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Roadie: The Misunderstood World of a Bike Racer

Why Do Cyclists Shave Their Legs? It’s a question I’ve had to deflect on on many an occasion since confirming my status as a half-serious road cyclist by taking a razor to the fuzz on my legs.

A new book written by veteran race announcer and long-time racing cyclist Jamie Smith hopes to come across answers to this frequent question and surely many others we’ve all heard more than a few times.

In his book, Roadie: The Misunderstood World of a Bike Racer, Smith sets out to explain the sport he loves and the road racers who live for it, and with help from the pen of cartoonist Jef Mallett, Roadie celebrates cycling as it explains the neurotic tendencies of the sport and its lifestyle, from shaved legs and garish jerseys, to garages full of bikes worth more than cars.

Perfect then, for racing cyclists and their confused friends, family, and co-workers. Roadie puts an end to the head scratching and leaves cyclists laughing out loud as they revel in their misunderstood world.

Roadie begins by explaining from a United States perspective the lifestyle of a roadie, or bike racer, through the staples of a roadie’s life: devotion to the sport, the bike, the training ride, nutrition and bonking, and more. Smith moves on to “classroom sessions” about drafting and the breakaway, sprints and temporary alliances, and crashes. He explains the rituals of race day, the referee and race rules, and the tenuous relationship between rider and sponsor. Finally, Roadie explores cycling’s race formats and how friends and family can get involved in their Roadie’s favourite pastime.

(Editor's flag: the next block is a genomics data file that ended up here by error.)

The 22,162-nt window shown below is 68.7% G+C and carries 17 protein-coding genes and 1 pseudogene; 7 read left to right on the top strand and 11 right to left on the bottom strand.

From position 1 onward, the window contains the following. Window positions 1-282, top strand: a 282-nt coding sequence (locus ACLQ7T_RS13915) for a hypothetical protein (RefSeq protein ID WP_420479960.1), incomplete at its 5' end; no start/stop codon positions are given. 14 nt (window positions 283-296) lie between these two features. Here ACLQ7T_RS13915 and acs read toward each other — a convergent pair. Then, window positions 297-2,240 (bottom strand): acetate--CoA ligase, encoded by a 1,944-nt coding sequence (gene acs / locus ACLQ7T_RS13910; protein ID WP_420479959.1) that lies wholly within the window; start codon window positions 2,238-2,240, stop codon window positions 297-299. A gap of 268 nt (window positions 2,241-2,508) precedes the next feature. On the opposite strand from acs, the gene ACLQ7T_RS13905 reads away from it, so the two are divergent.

Roadie is needed more today than ever as more people take up cycling as riders, racers, and spectators. Cycling has been called “the new golf” and thousands of people are buying shiny new road bikes each year. For these recreational and fitness riders, Roadie offers a much-needed primer on the lingo, the gear, even the politics of a group ride. Pacelines, drafting, sprinting, climbing, and breakaways are turned into everyday commonsense with colorful anecdotes. Roadie is perfect for those who have ever walked away from a bike race completely puzzled, explaining strategy for each race format and how best to watch the action from roadside. Roadie brings the excitement of bike racing alive for anyone with an appetite for adrenaline.

Author Jamie Smith has been a bike racer since 1983 and a bike race announcer since 1985, working his way up through the ranks of amateur cycling and traveling with some of the world’s greatest cyclists. When he’s not on his bike, Jamie Smith is a public information officer and photographer for the City of Rochester Hills in Michigan.

Roadie is now available now for £14.99 at good bookshops or direct from www.cordee.co.uk.

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